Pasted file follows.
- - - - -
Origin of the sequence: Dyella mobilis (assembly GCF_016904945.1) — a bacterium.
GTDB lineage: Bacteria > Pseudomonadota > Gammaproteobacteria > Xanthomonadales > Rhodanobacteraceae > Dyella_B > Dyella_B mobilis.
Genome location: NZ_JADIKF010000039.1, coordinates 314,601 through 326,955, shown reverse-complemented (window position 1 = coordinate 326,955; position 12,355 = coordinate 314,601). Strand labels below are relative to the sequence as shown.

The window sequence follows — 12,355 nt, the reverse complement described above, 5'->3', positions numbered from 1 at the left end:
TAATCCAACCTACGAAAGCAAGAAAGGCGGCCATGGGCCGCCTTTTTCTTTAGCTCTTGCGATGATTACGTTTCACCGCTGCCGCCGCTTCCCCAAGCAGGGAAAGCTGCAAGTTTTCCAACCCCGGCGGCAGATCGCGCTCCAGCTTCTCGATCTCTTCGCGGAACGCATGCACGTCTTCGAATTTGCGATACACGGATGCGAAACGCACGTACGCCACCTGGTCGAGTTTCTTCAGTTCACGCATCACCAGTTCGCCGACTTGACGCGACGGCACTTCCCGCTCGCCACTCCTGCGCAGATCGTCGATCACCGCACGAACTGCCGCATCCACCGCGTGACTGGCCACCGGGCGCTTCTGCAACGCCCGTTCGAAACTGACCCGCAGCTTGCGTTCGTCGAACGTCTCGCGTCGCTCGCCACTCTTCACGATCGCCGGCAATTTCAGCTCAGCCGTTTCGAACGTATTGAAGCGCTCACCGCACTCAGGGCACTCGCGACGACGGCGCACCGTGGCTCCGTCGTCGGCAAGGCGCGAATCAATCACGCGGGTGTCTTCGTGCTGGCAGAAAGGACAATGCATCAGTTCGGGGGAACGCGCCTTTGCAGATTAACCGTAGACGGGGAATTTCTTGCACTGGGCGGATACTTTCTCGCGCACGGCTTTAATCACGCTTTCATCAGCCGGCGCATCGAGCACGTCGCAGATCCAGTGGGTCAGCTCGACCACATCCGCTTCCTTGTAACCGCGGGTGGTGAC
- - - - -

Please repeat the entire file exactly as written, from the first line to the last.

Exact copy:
Origin of the sequence: Dyella mobilis (assembly GCF_016904945.1) — a bacterium.
GTDB lineage: Bacteria > Pseudomonadota > Gammaproteobacteria > Xanthomonadales > Rhodanobacteraceae > Dyella_B > Dyella_B mobilis.
Genome location: NZ_JADIKF010000039.1, coordinates 314,601 through 326,955, shown reverse-complemented (window position 1 = coordinate 326,955; position 12,355 = coordinate 314,601). Strand labels below are relative to the sequence as shown.

The window sequence follows — 12,355 nt, the reverse complement described above, 5'->3', positions numbered from 1 at the left end:
TAATCCAACCTACGAAAGCAAGAAAGGCGGCCATGGGCCGCCTTTTTCTTTAGCTCTTGCGATGATTACGTTTCACCGCTGCCGCCGCTTCCCCAAGCAGGGAAAGCTGCAAGTTTTCCAACCCCGGCGGCAGATCGCGCTCCAGCTTCTCGATCTCTTCGCGGAACGCATGCACGTCTTCGAATTTGCGATACACGGATGCGAAACGCACGTACGCCACCTGGTCGAGTTTCTTCAGTTCACGCATCACCAGTTCGCCGACTTGACGCGACGGCACTTCCCGCTCGCCACTCCTGCGCAGATCGTCGATCACCGCACGAACTGCCGCATCCACCGCGTGACTGGCCACCGGGCGCTTCTGCAACGCCCGTTCGAAACTGACCCGCAGCTTGCGTTCGTCGAACGTCTCGCGTCGCTCGCCACTCTTCACGATCGCCGGCAATTTCAGCTCAGCCGTTTCGAACGTATTGAAGCGCTCACCGCACTCAGGGCACTCGCGACGACGGCGCACCGTGGCTCCGTCGTCGGCAAGGCGCGAATCAATCACGCGGGTGTCTTCGTGCTGGCAGAAAGGACAATGCATCAGTTCGGGGGAACGCGCCTTTGCAGATTAACCGTAGACGGGGAATTTCTTGCACTGGGCGGATACTTTCTCGCGCACGGCTTTAATCACGCTTTCATCAGCCGGCGCATCGAGCACGTCGCAGATCCAGTGGGTCAGCTCGACCACATCCGCTTCCTTGTAACCGCGGGTGGTGAC